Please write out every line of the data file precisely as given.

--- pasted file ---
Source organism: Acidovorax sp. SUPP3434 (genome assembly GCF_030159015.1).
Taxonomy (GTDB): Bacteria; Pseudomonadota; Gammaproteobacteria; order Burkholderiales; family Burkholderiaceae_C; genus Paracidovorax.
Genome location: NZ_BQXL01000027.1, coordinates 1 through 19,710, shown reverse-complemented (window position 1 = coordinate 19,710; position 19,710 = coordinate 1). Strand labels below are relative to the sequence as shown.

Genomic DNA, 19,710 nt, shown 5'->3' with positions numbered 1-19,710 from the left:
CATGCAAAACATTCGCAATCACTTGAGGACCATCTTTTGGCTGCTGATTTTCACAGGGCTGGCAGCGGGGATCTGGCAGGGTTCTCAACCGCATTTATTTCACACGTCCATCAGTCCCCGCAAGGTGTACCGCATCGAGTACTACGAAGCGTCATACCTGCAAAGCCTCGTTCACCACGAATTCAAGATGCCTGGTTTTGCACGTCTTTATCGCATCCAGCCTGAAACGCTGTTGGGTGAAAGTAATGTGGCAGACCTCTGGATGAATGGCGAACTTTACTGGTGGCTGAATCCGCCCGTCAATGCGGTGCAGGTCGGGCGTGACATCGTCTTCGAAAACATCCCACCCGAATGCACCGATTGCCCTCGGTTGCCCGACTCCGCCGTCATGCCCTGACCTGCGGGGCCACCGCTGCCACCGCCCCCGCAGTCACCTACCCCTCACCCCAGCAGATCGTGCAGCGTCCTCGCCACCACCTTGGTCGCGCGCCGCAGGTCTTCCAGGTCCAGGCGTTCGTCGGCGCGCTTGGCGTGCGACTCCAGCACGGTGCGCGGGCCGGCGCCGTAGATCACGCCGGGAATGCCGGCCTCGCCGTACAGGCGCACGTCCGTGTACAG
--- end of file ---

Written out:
Source organism: Acidovorax sp. SUPP3434 (genome assembly GCF_030159015.1).
Taxonomy (GTDB): Bacteria; Pseudomonadota; Gammaproteobacteria; order Burkholderiales; family Burkholderiaceae_C; genus Paracidovorax.
Genome location: NZ_BQXL01000027.1, coordinates 1 through 19,710, shown reverse-complemented (window position 1 = coordinate 19,710; position 19,710 = coordinate 1). Strand labels below are relative to the sequence as shown.

Genomic DNA, 19,710 nt, shown 5'->3' with positions numbered 1-19,710 from the left:
CATGCAAAACATTCGCAATCACTTGAGGACCATCTTTTGGCTGCTGATTTTCACAGGGCTGGCAGCGGGGATCTGGCAGGGTTCTCAACCGCATTTATTTCACACGTCCATCAGTCCCCGCAAGGTGTACCGCATCGAGTACTACGAAGCGTCATACCTGCAAAGCCTCGTTCACCACGAATTCAAGATGCCTGGTTTTGCACGTCTTTATCGCATCCAGCCTGAAACGCTGTTGGGTGAAAGTAATGTGGCAGACCTCTGGATGAATGGCGAACTTTACTGGTGGCTGAATCCGCCCGTCAATGCGGTGCAGGTCGGGCGTGACATCGTCTTCGAAAACATCCCACCCGAATGCACCGATTGCCCTCGGTTGCCCGACTCCGCCGTCATGCCCTGACCTGCGGGGCCACCGCTGCCACCGCCCCCGCAGTCACCTACCCCTCACCCCAGCAGATCGTGCAGCGTCCTCGCCACCACCTTGGTCGCGCGCCGCAGGTCTTCCAGGTCCAGGCGTTCGTCGGCGCGCTTGGCGTGCGACTCCAGCACGGTGCGCGGGCCGGCGCCGTAGATCACGCCGGGAATGCCGGCCTCGCCGTACAGGCGCACGTCCGTGTACAG